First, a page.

Tech News: Rapid evolution of new technologies speeds the world up, but at some cost
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By Louis Fourie
FOR MANY years we have been told by technologists that technology would free up our time and make leisure time abundant.
This will even be more so as computers increasingly take over the mundane tasks of humans while robots are being used in the workplace to do the work of humans such as cashierless stores, driverless vehicles, and robofactories. Over the years, some psychologists were even concerned about how people will handle this new problem of an abundance of free time.
But unfortunately, this scenario has not been realised. Instead of living in world of time wealth, we are living in a world of time poverty characterised by anxiety attacks, depression, burnout, heart attacks and strokes from living an accelerated life. Instead of the luxury of time freedom, we are experiencing the burden of constant urgency.
The Red Queen Effect
Many books have been written about this problem with different perspectives. They mostly point to the same fundamental root cause, namely that time is accelerating due to the Red Queen effect.
In Through the Looking Glass, Lewis Carroll tells the story of Alice who was running faster and faster on demand of the Red Queen but always stayed in the same place. This let Alice exclaim: “Well in our country you’d generally get to somewhere else – if you ran very fast for a long time, as we’ve been doing” upon which the Red Queen remarks: “A slow sort of country! Now, here, you see, it takes all the running you can do to keep in the same place. If you want to get somewhere else, you must run at least twice as fast as that!”
The Red Queen effect means that if we do not want to fall behind, we must run extremely fast. We must co-evolve with the technology and systems we have created. In a very competitive world, if a competitor makes a major technological improvement or breakthrough, you must make an equal or greater improvement not to fall behind. Due to digitisation this competing is now against the best in the world. Any company that stands still will move backwards in a rapidly changing world. About 80 years ago the lifespan of top companies were 90 years while now it is on average only 14 years.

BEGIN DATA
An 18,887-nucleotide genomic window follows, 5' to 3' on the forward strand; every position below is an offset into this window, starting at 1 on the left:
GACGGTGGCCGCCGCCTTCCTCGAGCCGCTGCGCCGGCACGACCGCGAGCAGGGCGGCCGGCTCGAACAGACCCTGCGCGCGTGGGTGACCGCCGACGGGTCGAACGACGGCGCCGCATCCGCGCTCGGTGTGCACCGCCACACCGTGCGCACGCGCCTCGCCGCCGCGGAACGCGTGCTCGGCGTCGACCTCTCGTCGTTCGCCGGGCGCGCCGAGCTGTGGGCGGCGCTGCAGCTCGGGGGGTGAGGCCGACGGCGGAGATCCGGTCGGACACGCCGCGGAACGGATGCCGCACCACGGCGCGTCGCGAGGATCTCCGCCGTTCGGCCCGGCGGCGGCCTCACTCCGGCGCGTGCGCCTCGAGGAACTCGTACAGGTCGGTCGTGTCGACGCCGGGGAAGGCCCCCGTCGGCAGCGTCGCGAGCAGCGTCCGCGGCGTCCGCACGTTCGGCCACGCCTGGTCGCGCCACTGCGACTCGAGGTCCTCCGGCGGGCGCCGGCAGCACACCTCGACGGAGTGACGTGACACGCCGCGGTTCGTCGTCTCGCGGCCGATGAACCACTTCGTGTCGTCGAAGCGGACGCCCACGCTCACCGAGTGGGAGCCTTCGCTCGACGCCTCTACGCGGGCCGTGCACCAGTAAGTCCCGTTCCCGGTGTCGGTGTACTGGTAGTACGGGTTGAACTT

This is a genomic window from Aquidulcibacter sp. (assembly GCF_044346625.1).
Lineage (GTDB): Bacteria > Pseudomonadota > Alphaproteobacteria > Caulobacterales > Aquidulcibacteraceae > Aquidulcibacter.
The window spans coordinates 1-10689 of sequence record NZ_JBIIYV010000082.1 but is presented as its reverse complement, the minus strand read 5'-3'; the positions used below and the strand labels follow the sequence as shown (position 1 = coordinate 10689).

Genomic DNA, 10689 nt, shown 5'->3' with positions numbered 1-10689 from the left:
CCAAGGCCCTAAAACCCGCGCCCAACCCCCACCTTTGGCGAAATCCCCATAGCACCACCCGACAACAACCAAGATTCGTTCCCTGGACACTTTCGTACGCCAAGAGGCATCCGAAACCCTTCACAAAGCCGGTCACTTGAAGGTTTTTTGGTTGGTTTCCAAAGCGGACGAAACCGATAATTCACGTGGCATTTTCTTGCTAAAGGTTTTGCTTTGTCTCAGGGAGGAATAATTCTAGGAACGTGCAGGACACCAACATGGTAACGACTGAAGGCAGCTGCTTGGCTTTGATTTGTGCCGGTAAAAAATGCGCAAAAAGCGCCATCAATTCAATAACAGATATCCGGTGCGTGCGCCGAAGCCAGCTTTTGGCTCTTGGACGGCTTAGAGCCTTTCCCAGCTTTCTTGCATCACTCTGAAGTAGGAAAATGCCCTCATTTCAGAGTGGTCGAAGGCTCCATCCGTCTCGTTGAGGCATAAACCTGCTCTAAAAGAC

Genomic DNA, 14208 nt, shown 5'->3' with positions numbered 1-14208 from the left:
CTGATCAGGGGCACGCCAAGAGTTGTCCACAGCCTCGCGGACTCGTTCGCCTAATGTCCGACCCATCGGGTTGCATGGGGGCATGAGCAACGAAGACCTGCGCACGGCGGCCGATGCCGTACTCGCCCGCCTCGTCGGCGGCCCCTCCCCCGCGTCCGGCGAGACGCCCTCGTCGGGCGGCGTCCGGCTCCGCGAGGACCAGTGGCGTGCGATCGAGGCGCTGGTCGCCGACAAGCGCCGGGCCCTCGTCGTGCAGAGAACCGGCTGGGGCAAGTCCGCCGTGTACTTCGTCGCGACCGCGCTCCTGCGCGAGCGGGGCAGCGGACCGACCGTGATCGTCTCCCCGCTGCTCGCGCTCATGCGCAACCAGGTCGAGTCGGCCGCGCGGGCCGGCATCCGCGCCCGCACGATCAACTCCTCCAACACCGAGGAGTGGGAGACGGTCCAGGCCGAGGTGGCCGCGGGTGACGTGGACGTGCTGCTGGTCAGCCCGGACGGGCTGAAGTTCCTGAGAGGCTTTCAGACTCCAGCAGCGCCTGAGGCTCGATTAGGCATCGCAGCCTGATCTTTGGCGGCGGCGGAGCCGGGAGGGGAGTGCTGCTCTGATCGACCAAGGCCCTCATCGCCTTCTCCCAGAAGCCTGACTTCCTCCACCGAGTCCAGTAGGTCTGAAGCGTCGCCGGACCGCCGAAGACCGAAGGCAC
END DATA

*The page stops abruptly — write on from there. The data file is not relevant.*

The evolution of new technologies, unlike forecasts in the past, do not slow things down or create a leisurely life, but speeds things up and makes the world more competitive.
2020 a compacted year
Why was 2020 such a difficult year for most of us? Because it felt like five years crammed into one: the devastating Covid-19 pandemic; social movements such as Black Lives Matter; destructive wildfires; and numerous technology breakthroughs such as Covid-19 vaccines; quantum supremacy; the AlphaFold artificial intelligence programme that predicts protein structures; and the Generative Pre-trained Transformer, an autoregressive language model that uses deep learning to produce human-like text; to name only a few.
And I doubt it if we will ever go back to the old normal. Life is constantly accelerating, and it seems that we are not totally prepared for it. This exponential growth in technology is accompanied by an increase in the pace of life and leads to people wondering how they should keep up.
The rate of change is accelerating
According to the futurist, Ray Kurzweil, “The future will be far more surprising than most people realise” because not many people realise that it is not only technology changing at an exponential pace, but that also “the rate of change itself that is accelerating.”
Commentators often look at the exponential curve of technology innovation for a short period of time with the result that it appears like a straight line. They then extrapolate the current pace of change over the next number of years to determine their expectations. But if we look at the exponential curve of technological development over a much longer duration of time, the exponential acceleration becomes more obvious.
According to Kurzweil, the paradigm-shift rate is doubling every decade. This means that in 30 years from now the rate of change will be about eight times what it is now. In 30 years from now, we will experience one year of change according to today’s standards crammed into one and a half month. This means that one hundred years of technological advance in the 21st century will be a thousand times greater than achieved in the 20th century or 20 000 years of progress according to 20th century standards.
No wonder that we are experiencing life as a treadmill. If we get off the treadmill even for a short time, we will fall irreversibly behind. This is reason why Netflix due to demand made it possible to watch Netflix at 1.5 times normal speed. Unfortunately, this time acceleration has brought increased anxiety. Perhaps one way to counter the acceleration is to find time every day to read and learn to let your knowledge compound and carry you in the future.
Professor Louis C H Fourie is a technology strategist
*The views expressed here are not necessarily those of IOL or of title sites